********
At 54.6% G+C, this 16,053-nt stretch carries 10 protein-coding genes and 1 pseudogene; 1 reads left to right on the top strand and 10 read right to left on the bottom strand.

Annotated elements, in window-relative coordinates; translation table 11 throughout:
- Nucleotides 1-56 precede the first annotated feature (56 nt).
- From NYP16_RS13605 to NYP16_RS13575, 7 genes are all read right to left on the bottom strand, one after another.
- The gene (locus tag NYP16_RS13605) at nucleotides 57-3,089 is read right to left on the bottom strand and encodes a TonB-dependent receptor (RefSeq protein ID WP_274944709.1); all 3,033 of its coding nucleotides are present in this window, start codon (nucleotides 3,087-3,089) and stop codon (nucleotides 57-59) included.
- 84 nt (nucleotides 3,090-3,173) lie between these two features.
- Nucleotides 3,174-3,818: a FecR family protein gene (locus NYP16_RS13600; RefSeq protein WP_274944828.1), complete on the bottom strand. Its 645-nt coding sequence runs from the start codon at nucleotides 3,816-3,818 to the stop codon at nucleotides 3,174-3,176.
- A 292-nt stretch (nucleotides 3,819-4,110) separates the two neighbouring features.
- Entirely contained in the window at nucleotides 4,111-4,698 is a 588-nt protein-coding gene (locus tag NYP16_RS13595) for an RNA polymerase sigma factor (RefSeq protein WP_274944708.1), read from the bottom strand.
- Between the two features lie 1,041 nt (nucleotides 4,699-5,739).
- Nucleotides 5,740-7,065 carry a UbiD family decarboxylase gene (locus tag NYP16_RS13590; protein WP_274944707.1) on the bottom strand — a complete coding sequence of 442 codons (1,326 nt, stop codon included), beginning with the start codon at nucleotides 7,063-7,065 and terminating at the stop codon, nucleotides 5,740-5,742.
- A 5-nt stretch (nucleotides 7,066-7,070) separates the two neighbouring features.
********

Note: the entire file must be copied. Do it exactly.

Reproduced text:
At 54.6% G+C, this 16,053-nt stretch carries 10 protein-coding genes and 1 pseudogene; 1 reads left to right on the top strand and 10 read right to left on the bottom strand.

Annotated elements, in window-relative coordinates; translation table 11 throughout:
- Nucleotides 1-56 precede the first annotated feature (56 nt).
- From NYP16_RS13605 to NYP16_RS13575, 7 genes are all read right to left on the bottom strand, one after another.
- The gene (locus tag NYP16_RS13605) at nucleotides 57-3,089 is read right to left on the bottom strand and encodes a TonB-dependent receptor (RefSeq protein ID WP_274944709.1); all 3,033 of its coding nucleotides are present in this window, start codon (nucleotides 3,087-3,089) and stop codon (nucleotides 57-59) included.
- 84 nt (nucleotides 3,090-3,173) lie between these two features.
- Nucleotides 3,174-3,818: a FecR family protein gene (locus NYP16_RS13600; RefSeq protein WP_274944828.1), complete on the bottom strand. Its 645-nt coding sequence runs from the start codon at nucleotides 3,816-3,818 to the stop codon at nucleotides 3,174-3,176.
- A 292-nt stretch (nucleotides 3,819-4,110) separates the two neighbouring features.
- Entirely contained in the window at nucleotides 4,111-4,698 is a 588-nt protein-coding gene (locus tag NYP16_RS13595) for an RNA polymerase sigma factor (RefSeq protein WP_274944708.1), read from the bottom strand.
- Between the two features lie 1,041 nt (nucleotides 4,699-5,739).
- Nucleotides 5,740-7,065 carry a UbiD family decarboxylase gene (locus tag NYP16_RS13590; protein WP_274944707.1) on the bottom strand — a complete coding sequence of 442 codons (1,326 nt, stop codon included), beginning with the start codon at nucleotides 7,063-7,065 and terminating at the stop codon, nucleotides 5,740-5,742.
- A 5-nt stretch (nucleotides 7,066-7,070) separates the two neighbouring features.